Throughout most of the financial world, increasing wealth is seen to be the primary objective and driver behind sound financial management. Though this is an important facet of what happens in the mahogany lined offices of Wall Street or the lofty towers of Hong Kong, making money often plays a secondary role to another objective - preserving money. From bank managers, to equity analysts and all finance professionals in between, financial risk management is a key skill and valuable resource that helps managers of money know how much money they may lose from any particular event and how to preserve wealth in a crisis. Individuals and families too need these same skills in order to protect wealth and lifestyle.
Risk management is essentially the process of understanding the risks that affect you, measuring those risks and dealing with them. In the world of finance there are countless risks that could affect a business or wealth, and analysts will use stress testing techniques to gain better clarity about factors that could have negative affects. In the following, we look at some important risks that affect the family finances and what can be done to manage them:
Risk: Loss of Salary
The loss of income from a wage earner no longer working will usually have a dramatic impact on the family finances. This could occur due to a few main reasons being death, disability/illness and retrenchment.
Measuring: A family can quickly measure the absolute size of this risk by multiplying the salary of each wage earner by the number of expected years until retirement.
Managing: To protect the family against the loss of income from of a wage earner's death, disability or illness can be done through appropriate levels of life insurances (death cover, disability cover, trauma cover). Protecting against retrenchment cannot generally be solved via insurances, and one key protection (other than remaining indispensable) is to build up wealth in an emergency fund to cover costs whilst searching for new employment.
Risk: Loss of Assets
The loss of large assets such as a house or car can leave the family finances vulnerable or devastated.
Measuring: This is the value of the assets or cost to fully replace them.
Managing: In this instance general insurances such as home and contents insurance, car insurance, etc is available to help the family recover the loss of these physical assets.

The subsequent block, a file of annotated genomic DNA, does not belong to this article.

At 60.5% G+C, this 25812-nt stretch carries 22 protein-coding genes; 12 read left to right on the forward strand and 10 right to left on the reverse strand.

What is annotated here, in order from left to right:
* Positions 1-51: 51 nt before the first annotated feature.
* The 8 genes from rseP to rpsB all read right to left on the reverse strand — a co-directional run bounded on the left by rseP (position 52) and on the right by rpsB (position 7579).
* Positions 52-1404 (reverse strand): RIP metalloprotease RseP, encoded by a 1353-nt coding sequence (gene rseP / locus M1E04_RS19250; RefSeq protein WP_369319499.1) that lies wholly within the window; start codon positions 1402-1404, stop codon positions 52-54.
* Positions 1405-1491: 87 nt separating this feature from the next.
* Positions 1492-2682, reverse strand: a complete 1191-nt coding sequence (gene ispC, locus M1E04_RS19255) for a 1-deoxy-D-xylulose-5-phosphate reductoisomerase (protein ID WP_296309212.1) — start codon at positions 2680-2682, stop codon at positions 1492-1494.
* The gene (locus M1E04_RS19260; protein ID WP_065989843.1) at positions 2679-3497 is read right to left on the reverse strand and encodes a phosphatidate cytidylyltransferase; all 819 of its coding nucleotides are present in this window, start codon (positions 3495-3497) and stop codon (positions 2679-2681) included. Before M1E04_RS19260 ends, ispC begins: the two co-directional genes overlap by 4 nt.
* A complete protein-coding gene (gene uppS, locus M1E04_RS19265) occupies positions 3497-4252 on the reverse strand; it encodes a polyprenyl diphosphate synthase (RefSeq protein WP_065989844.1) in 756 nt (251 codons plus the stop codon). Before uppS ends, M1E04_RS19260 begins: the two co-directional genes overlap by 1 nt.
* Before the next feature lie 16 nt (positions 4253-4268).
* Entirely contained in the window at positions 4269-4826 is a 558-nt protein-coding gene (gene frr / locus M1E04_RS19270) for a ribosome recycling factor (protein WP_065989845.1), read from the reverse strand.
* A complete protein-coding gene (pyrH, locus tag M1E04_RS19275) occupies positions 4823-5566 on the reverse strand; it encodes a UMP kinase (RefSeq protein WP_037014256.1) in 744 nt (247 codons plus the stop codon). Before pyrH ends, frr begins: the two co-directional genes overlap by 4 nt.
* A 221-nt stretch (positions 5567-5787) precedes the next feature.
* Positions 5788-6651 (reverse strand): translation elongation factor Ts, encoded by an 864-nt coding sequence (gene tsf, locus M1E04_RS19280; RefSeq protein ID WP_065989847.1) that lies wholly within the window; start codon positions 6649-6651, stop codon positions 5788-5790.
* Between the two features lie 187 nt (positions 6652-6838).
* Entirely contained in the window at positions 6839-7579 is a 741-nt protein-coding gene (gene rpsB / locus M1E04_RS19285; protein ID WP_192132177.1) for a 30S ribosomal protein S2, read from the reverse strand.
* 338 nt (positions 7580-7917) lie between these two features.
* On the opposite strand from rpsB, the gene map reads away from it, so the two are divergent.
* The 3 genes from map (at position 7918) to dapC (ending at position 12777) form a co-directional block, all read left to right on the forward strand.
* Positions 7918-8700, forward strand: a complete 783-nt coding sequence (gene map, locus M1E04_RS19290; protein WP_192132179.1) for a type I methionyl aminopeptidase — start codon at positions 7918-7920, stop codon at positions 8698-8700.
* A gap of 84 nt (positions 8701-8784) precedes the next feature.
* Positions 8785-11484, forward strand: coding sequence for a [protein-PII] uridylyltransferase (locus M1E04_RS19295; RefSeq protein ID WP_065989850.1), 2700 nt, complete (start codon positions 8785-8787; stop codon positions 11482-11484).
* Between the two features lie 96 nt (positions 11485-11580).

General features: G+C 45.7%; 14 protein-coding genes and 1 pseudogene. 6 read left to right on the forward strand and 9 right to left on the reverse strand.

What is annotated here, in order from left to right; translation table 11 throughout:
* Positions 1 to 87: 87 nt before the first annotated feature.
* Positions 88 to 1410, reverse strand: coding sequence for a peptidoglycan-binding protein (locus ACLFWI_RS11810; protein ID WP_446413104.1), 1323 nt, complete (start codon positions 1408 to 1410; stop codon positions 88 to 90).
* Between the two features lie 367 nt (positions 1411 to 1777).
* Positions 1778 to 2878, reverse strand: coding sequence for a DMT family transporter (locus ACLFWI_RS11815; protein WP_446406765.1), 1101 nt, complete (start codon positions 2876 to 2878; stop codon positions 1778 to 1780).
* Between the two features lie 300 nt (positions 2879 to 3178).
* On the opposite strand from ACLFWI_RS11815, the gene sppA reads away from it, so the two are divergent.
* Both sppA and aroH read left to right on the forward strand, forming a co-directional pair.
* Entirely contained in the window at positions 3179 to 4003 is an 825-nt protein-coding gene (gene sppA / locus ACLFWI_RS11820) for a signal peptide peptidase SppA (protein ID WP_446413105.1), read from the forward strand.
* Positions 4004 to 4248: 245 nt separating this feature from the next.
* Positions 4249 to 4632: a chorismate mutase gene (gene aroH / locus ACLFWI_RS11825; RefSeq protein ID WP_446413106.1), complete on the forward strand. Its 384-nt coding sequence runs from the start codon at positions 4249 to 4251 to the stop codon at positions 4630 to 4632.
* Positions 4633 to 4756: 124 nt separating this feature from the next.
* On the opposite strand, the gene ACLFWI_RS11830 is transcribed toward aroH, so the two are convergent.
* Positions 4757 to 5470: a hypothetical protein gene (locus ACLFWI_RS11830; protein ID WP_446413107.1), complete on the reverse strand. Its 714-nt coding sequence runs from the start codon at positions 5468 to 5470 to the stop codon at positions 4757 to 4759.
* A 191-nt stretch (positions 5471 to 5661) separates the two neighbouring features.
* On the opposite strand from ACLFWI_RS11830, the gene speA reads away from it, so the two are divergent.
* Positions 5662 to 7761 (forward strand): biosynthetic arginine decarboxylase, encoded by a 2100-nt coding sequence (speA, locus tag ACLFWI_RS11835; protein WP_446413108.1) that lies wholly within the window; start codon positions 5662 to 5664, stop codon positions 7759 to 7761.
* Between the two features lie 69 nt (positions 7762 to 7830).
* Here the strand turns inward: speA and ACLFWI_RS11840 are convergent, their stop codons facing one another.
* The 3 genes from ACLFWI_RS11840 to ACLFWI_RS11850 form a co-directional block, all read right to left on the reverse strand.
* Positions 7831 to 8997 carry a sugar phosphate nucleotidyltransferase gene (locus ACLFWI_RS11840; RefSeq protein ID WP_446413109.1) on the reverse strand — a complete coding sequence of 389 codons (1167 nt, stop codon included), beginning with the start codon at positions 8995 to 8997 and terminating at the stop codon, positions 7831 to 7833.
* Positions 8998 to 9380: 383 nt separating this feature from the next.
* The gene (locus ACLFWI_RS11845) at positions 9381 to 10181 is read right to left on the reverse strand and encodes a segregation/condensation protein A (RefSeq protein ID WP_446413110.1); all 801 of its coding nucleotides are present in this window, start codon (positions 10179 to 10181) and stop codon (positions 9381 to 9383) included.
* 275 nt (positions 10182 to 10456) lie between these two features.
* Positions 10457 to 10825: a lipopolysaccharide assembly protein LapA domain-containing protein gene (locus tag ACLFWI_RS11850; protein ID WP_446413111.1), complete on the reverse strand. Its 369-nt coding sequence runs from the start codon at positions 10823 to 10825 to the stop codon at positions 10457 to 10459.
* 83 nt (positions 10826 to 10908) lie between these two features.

Risk: Loss of Investment Value
A large concern for many families is the loss to wealth that could be incurred with investment values declining by a large amount.
Measuring: It is possible for the value of an investment to be wiped out. Among other things, this may be through bankruptcy of a company in which shares are held, through excessive gearing or through destruction of an uninsured asset.
Managing: Diversification is one of the key weapons you have to fight against the risk of losing some or all of your wealth. By spreading the risk of loss across various assets and sectors you will reduce dramatically the risk of large losses. Insurance of direct assets held (investment property, artwork, etc) is also critical. Furthermore, investment protection via the use of put options (or protected products with built in put options) can help put a floor underneath any potential losses.
Stress testing your family's finances by working out what risks you face and the different scenarios that could arise is an important part of overall financial planning. Whether you choose to avoid some risks (e.g. hold only risk-free assets), transfer some risks (e.g. insurances) or hold some risks (e.g. investment risks), through the risk management process you will gain an appreciation of what your worst-case scenario might look like and how to plan accordingly.
LBW Financial Services Pty Limited is a Corporate Authorised Representative of Wealthsure Pty Limited (AFSL Lic. No. 238030)
LBW Financial Services Pty Limited is an authorised representative of Wealthsure Pty Ltd, AFSL 238030, ABN 93 097 405 108. The information contained within these articles is of a general nature only. Any rates (tax rates, Centrelink rates, exchange rates, etc) are correct at time of publication and are subject to change. Whilst every care has been taken to ensure the accuracy of the material contained herein at the time of publication, neither the author, authorised representative, nor licensee will bear responsibility or liability for any action taken by any person, persons or organization on the purported basis of information contained herein. Without limiting the generality of the foregoing, no person, persons or organization should invest monies or take action on reliance of the material contained herein but instead should satisfy themselves independently of the appropriateness of such action.